3. It had very rational specs: you could drive in a few hours from Paris to Lyon on the brand new autoroute that had no speed limitation and still practically no traffic at more than 160kph in perfect comfort. The question is: who needs that? The buying motivations for a luxury car are different.
    4. If you enter the luxury car market your first model needs to be perfect in terms of both real and perceived quality. Alas, as usual with Citroën, there were many issues and the response was unabashedly arrogant.
    This is only a limited number of reasons why it couldn’t work.
    Nick

    1. Nicolas, welcome. Thanks for your comment and for your insights from the home market. You make some very astute points as to the shifting tastes of the French business executive and why Citroen may have struggled with upmarket offerings.

      The bibliography list of reference material (see above) is also a very worthwhile source of further reading should you wish to delve further – “Accidental Death of an Icon” is particularly detailed as to the whys and wherefores. You can also find a large quantity of double chevron-related material in the DTW archive.

    2. My father was the typical Citroënist: he wouldn’t buy anything else until the end of his life. He was a good representative of the old school executive, very conservative in his way of doing business. He was not very savvy in marketing, branding, etc. It was technology first then the commercial services had to manage to sell the product. That’s the way the DS and the SM were conceived. It was also a time when most people would stay in the same company for all their career.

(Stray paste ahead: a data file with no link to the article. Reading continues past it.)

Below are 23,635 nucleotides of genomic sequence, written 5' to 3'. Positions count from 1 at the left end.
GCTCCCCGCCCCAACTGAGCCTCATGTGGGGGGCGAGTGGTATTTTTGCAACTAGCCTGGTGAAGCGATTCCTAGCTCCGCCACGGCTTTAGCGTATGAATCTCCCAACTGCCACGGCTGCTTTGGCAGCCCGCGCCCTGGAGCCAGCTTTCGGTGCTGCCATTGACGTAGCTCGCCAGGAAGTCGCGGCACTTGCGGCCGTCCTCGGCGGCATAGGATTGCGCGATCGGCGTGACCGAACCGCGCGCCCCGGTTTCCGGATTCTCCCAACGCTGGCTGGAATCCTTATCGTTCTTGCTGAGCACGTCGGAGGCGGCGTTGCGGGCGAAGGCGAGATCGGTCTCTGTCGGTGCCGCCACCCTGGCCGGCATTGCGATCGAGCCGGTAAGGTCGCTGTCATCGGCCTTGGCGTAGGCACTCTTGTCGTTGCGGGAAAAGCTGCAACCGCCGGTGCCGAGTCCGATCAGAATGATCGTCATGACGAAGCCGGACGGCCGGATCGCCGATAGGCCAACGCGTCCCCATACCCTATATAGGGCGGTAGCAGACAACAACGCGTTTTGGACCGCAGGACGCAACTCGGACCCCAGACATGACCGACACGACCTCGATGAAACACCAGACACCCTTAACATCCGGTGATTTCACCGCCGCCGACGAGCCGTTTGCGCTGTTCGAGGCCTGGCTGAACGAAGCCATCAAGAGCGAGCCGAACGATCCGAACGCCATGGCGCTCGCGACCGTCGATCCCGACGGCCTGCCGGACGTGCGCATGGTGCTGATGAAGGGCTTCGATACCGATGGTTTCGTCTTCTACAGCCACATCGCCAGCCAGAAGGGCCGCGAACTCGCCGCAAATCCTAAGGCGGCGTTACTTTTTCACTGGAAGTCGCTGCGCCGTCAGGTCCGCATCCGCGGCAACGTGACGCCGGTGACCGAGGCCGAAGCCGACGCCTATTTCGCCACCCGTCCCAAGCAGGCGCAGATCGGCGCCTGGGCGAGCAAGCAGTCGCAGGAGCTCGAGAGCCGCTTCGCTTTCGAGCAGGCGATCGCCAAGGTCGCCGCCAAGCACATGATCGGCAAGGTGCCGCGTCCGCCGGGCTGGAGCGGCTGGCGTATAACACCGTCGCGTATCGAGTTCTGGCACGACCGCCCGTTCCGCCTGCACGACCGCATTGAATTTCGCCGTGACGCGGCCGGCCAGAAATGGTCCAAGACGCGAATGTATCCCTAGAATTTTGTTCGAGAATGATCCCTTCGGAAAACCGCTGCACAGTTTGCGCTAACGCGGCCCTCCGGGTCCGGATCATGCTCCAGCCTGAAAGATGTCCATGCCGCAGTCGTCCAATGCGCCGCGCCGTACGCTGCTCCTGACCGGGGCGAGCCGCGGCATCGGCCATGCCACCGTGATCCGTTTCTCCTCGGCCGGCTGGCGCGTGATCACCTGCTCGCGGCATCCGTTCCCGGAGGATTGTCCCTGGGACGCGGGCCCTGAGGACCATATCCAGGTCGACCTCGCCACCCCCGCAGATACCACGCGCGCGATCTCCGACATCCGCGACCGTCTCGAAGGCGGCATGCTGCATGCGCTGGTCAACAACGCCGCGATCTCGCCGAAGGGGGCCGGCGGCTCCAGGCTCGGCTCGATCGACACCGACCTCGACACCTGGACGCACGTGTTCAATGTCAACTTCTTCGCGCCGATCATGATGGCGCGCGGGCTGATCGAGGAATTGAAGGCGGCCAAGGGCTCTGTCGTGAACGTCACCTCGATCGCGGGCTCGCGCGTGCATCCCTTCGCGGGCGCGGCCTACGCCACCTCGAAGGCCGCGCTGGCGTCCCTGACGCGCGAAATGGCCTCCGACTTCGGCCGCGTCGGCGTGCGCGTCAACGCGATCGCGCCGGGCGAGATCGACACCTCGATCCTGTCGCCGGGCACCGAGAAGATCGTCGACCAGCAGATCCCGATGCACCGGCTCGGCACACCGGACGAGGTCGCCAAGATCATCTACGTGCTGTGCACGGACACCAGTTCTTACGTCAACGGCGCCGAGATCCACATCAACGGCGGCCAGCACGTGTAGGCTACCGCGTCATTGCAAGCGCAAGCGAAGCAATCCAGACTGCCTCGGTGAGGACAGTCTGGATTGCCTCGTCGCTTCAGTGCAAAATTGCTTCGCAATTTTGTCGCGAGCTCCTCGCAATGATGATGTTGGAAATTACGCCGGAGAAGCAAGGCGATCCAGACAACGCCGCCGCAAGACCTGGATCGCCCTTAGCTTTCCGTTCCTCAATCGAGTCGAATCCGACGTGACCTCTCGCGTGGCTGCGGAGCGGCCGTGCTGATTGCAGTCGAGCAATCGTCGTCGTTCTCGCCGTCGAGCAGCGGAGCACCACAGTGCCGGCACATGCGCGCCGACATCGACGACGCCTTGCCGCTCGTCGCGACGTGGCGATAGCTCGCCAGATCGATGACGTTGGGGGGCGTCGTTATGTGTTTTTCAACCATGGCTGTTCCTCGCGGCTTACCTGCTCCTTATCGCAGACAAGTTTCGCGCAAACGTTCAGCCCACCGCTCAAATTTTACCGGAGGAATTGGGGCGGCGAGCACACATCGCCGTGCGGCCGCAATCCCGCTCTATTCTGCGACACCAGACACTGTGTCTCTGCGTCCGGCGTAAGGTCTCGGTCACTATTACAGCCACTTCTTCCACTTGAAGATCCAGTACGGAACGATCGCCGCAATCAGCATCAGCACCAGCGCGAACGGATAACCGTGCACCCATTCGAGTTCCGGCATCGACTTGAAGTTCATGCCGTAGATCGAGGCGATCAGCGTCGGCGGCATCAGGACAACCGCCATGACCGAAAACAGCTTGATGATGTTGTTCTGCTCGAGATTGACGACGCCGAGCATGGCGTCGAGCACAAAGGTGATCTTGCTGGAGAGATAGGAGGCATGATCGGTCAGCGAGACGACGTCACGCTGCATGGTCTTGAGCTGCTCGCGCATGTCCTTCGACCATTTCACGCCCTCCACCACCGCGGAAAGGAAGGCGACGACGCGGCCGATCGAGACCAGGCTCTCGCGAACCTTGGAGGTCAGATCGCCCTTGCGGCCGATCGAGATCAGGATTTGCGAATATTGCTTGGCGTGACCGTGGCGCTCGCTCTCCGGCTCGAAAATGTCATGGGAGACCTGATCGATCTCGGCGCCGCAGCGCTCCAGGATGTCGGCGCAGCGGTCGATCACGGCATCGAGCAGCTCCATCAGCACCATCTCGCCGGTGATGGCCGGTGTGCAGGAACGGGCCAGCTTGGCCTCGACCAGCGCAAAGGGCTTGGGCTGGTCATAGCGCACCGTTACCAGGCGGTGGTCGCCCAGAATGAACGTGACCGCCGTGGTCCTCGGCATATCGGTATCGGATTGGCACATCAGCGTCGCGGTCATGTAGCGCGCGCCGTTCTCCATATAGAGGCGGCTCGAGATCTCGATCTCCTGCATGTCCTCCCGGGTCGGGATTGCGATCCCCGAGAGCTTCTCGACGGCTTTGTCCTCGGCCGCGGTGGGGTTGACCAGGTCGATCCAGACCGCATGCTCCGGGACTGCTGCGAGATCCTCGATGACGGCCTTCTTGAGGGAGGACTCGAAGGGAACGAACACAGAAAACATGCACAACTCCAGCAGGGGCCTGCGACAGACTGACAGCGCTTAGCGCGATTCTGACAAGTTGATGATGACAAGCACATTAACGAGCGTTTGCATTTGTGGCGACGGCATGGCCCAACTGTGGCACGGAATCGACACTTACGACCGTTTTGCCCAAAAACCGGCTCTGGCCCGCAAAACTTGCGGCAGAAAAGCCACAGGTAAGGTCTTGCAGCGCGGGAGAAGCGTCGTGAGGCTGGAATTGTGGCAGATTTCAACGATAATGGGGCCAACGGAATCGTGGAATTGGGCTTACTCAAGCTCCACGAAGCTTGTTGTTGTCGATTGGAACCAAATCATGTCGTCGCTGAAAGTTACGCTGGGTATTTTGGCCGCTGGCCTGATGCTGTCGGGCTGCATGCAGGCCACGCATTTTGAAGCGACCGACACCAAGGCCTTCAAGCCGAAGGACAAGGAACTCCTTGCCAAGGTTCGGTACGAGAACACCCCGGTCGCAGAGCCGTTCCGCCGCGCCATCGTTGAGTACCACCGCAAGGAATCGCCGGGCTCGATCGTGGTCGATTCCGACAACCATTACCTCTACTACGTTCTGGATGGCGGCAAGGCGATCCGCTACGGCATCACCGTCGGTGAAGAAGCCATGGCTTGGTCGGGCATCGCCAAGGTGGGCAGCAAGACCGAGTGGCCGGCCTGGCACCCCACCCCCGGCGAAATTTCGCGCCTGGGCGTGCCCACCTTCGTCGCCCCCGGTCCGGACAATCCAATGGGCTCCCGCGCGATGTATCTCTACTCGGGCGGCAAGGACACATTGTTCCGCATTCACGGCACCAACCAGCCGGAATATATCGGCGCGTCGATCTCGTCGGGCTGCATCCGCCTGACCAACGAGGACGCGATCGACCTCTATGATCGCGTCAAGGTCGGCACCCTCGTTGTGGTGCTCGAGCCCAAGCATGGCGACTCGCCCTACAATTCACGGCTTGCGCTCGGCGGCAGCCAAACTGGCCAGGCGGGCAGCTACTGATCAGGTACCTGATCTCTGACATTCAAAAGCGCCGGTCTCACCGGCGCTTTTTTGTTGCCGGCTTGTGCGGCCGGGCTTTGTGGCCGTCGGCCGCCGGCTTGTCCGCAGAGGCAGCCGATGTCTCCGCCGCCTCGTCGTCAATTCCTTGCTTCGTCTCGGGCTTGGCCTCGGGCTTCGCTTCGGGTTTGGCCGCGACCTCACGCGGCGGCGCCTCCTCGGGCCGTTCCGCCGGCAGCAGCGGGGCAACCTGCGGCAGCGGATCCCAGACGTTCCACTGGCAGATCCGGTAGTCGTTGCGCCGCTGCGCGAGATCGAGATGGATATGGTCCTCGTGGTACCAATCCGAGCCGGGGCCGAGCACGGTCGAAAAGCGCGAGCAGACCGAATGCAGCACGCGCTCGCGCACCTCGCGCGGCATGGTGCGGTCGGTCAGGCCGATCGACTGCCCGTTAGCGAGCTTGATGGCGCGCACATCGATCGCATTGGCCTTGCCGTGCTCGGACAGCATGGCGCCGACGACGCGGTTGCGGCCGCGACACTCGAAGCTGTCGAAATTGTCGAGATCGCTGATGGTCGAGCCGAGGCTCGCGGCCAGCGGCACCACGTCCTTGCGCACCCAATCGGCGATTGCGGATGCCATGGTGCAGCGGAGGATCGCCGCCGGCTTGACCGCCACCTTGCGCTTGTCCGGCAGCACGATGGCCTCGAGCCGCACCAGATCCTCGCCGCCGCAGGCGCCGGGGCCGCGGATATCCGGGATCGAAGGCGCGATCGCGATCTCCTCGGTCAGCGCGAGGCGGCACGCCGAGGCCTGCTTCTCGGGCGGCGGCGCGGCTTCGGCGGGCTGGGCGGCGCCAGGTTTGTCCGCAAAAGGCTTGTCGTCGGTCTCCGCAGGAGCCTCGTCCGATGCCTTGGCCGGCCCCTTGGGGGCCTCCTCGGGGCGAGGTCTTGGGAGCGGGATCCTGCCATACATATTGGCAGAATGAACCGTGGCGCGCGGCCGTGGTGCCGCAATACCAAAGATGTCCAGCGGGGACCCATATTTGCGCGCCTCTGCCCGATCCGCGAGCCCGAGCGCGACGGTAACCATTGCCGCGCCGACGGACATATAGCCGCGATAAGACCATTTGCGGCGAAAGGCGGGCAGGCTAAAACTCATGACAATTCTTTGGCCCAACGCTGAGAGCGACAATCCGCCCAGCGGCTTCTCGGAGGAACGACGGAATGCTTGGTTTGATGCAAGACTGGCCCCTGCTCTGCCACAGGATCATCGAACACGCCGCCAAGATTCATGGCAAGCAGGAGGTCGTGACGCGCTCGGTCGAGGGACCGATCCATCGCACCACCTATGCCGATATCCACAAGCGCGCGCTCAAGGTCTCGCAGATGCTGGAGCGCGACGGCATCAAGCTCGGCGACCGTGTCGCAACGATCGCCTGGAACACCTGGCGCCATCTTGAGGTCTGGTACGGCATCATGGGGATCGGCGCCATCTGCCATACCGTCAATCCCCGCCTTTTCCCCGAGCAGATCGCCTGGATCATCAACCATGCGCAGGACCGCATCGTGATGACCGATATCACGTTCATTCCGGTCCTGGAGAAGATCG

At the turn of the 1960’s/1970’s the new breed of young execs were very much influenced by the American business culture. It translated into their consumption in general and of course in the type of car they wanted to be seen in. Citroën’s range with its 2CV, the car of the poor, at one end and at the other end its DS, the car of the bourgeois, sedate and uninvolving to drive, didn’t have the right image for those guys. So, whatever the quality of the SM, Citroën was not the right brand for them.
      Moreover the company’s CEO would have to park his DS Pallas next to his employees’ IDs that looked more and more like DSs and on top of that one could buy DIY DSisation and even Pallasisation kits that would completely blur the social hierarchy. You had to look at the gear lever to make the difference. The CEO started driving a Mercedes and the dynamic executive an Alpha Romeo. The ID saved Citroën from bankruptcy in the 1950’s but it probably didn’t do much good to the DS in the long run.